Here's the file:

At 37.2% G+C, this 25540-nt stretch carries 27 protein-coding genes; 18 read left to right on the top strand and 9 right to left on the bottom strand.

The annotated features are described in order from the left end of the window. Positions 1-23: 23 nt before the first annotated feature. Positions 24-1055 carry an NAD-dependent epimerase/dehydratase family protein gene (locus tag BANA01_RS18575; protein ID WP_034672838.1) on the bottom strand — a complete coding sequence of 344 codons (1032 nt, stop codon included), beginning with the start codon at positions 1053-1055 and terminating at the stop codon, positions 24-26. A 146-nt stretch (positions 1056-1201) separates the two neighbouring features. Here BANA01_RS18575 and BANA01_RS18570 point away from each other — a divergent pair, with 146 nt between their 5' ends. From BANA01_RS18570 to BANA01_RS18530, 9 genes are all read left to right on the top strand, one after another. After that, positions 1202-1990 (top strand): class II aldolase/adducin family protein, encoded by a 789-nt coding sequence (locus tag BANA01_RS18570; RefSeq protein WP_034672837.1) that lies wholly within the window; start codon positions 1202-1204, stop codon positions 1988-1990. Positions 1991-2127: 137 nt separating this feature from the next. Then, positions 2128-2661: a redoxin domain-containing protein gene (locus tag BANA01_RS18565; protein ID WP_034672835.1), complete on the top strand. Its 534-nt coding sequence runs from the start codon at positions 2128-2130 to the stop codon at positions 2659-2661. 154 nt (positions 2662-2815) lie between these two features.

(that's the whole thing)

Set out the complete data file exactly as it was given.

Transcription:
At 37.2% G+C, this 25540-nt stretch carries 27 protein-coding genes; 18 read left to right on the top strand and 9 right to left on the bottom strand.

The annotated features are described in order from the left end of the window. Positions 1-23: 23 nt before the first annotated feature. Positions 24-1055 carry an NAD-dependent epimerase/dehydratase family protein gene (locus tag BANA01_RS18575; protein ID WP_034672838.1) on the bottom strand — a complete coding sequence of 344 codons (1032 nt, stop codon included), beginning with the start codon at positions 1053-1055 and terminating at the stop codon, positions 24-26. A 146-nt stretch (positions 1056-1201) separates the two neighbouring features. Here BANA01_RS18575 and BANA01_RS18570 point away from each other — a divergent pair, with 146 nt between their 5' ends. From BANA01_RS18570 to BANA01_RS18530, 9 genes are all read left to right on the top strand, one after another. After that, positions 1202-1990 (top strand): class II aldolase/adducin family protein, encoded by a 789-nt coding sequence (locus tag BANA01_RS18570; RefSeq protein WP_034672837.1) that lies wholly within the window; start codon positions 1202-1204, stop codon positions 1988-1990. Positions 1991-2127: 137 nt separating this feature from the next. Then, positions 2128-2661: a redoxin domain-containing protein gene (locus tag BANA01_RS18565; protein ID WP_034672835.1), complete on the top strand. Its 534-nt coding sequence runs from the start codon at positions 2128-2130 to the stop codon at positions 2659-2661. 154 nt (positions 2662-2815) lie between these two features.